RNA sequencing-mediated transcriptome analysis of rice plants in endoplasmic reticulum stress conditions
- Equal contributors
1 Functional Transgenic Crops Research Unit, Genetically Modified Organism Research Center, National Institute of Agrobiological Sciences, Kannondai 2-1-2, Tsukuba, Ibaraki 305-8602, Japan
2 Agrogenomics Research Center, National Institute of Agrobiological Sciences, 2-1-2 Kannondai, Tsukuba, Ibaraki 305-8602, Japan
3 Government and Public Corporation Information Systems, Hitachi Co., Ltd, 2-4-18 Toyo, Koto-ku, Tokyo 135-8633, Japan
BMC Plant Biology 2014, 14:101 doi:10.1186/1471-2229-14-101Published: 18 April 2014
The endoplasmic reticulum (ER) stress response is widely known to function in eukaryotes to maintain the homeostasis of the ER when unfolded or misfolded proteins are overloaded in the ER. To understand the molecular mechanisms of the ER stress response in rice (Oryza sativa L.), we previously analyzed the expression profile of stably transformed rice in which an ER stress sensor/transducer OsIRE1 was knocked-down, using the combination of preliminary microarray and quantitative RT-PCR. In this study, to obtain more detailed expression profiles of genes involved in the initial stages of the ER stress response in rice, we performed RNA sequencing of wild-type and transgenic rice plants produced by homologous recombination in which endogenous genomic OsIRE1 was replaced by missense alleles defective in ribonuclease activity.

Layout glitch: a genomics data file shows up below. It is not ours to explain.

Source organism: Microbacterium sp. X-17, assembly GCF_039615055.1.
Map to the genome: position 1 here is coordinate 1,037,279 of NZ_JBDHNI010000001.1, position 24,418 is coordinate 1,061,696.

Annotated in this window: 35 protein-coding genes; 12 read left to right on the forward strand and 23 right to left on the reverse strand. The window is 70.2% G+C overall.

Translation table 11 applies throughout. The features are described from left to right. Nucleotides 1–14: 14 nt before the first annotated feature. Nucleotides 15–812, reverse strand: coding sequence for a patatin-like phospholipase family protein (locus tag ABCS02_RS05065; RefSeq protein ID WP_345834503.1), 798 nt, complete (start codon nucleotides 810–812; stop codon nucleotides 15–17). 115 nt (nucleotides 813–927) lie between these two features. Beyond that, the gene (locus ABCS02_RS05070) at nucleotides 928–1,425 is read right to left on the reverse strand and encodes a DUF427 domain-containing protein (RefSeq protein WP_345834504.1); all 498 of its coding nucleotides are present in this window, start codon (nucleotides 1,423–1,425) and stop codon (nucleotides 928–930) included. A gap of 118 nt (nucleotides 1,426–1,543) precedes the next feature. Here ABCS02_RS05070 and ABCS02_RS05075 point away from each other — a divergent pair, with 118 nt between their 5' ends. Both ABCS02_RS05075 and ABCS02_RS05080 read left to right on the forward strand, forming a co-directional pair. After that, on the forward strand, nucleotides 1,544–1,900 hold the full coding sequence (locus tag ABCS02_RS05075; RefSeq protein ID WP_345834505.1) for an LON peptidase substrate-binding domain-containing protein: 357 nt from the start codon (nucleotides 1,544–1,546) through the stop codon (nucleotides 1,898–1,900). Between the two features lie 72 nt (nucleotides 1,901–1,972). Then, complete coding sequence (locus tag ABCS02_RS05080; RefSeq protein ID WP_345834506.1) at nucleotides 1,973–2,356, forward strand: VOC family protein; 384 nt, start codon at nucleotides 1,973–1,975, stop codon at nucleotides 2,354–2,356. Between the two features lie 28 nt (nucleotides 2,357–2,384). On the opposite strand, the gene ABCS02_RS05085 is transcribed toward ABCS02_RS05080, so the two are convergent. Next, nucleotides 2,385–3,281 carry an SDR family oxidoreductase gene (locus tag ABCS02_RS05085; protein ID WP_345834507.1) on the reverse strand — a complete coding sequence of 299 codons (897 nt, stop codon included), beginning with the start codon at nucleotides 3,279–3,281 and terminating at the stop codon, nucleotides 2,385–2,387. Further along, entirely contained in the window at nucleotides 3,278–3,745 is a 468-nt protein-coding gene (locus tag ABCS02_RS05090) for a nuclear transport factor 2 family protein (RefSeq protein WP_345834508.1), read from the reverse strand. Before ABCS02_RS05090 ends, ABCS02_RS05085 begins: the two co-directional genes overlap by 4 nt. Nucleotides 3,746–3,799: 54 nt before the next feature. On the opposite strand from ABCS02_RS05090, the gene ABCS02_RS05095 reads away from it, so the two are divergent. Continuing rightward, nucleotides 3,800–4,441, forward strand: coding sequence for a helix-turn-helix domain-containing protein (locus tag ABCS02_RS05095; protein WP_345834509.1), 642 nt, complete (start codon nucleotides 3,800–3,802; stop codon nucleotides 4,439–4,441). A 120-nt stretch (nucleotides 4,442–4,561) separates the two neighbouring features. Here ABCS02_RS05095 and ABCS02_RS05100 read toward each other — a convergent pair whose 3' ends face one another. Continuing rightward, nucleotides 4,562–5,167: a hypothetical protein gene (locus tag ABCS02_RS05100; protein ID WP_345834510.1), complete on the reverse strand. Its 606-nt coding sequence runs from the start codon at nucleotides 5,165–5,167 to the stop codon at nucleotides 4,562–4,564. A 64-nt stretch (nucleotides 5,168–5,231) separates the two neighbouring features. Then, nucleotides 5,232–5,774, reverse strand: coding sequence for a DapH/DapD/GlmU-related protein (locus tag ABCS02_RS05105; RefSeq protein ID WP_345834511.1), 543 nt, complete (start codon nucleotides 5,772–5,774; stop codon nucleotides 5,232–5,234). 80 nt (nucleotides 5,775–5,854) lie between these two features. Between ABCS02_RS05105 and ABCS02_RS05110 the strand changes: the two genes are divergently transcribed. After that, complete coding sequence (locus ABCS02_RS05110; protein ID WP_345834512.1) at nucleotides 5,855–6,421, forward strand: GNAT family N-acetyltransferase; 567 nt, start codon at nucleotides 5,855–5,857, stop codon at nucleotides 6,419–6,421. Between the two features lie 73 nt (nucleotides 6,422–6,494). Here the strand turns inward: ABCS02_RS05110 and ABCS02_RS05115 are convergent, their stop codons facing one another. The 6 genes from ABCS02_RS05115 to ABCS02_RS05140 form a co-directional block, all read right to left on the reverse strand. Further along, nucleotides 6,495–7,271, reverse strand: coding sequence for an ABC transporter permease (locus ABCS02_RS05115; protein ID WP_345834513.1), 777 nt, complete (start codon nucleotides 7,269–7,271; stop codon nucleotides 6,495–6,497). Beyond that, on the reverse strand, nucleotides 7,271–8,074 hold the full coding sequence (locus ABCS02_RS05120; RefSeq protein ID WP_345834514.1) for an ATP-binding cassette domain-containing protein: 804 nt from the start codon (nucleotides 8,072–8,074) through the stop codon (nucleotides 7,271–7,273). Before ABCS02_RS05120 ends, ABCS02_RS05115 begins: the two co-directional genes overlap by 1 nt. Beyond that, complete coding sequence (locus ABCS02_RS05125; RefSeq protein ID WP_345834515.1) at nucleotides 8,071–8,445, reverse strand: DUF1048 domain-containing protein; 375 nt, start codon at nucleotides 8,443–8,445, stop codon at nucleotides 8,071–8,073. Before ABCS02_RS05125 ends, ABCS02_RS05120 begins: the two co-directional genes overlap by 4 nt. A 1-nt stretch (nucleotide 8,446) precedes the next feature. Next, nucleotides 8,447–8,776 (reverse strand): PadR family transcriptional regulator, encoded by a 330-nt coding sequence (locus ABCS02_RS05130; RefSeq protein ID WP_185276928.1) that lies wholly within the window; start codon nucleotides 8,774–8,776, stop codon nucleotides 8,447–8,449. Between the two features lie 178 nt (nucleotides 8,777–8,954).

At least 38,076 transcripts were investigated by RNA sequencing, 380 of which responded to ER stress at a statistically significant level (195 were upregulated and 185 were downregulated). Furthermore, we successfully identified 17 genes from the set of 380 ER stress-responsive genes that were not included in the probe set of the currently available microarray chip in rice. Notably, three of these 17 genes were non-annotated genes, even in the latest version of the Rice Annotation Project Data Base (RAP-DB, version IRGSP-1.0).
Therefore, RNA sequencing-mediated expression profiling provided valuable information about the ER stress response in rice plants and led to the discovery of new genes related to ER stress.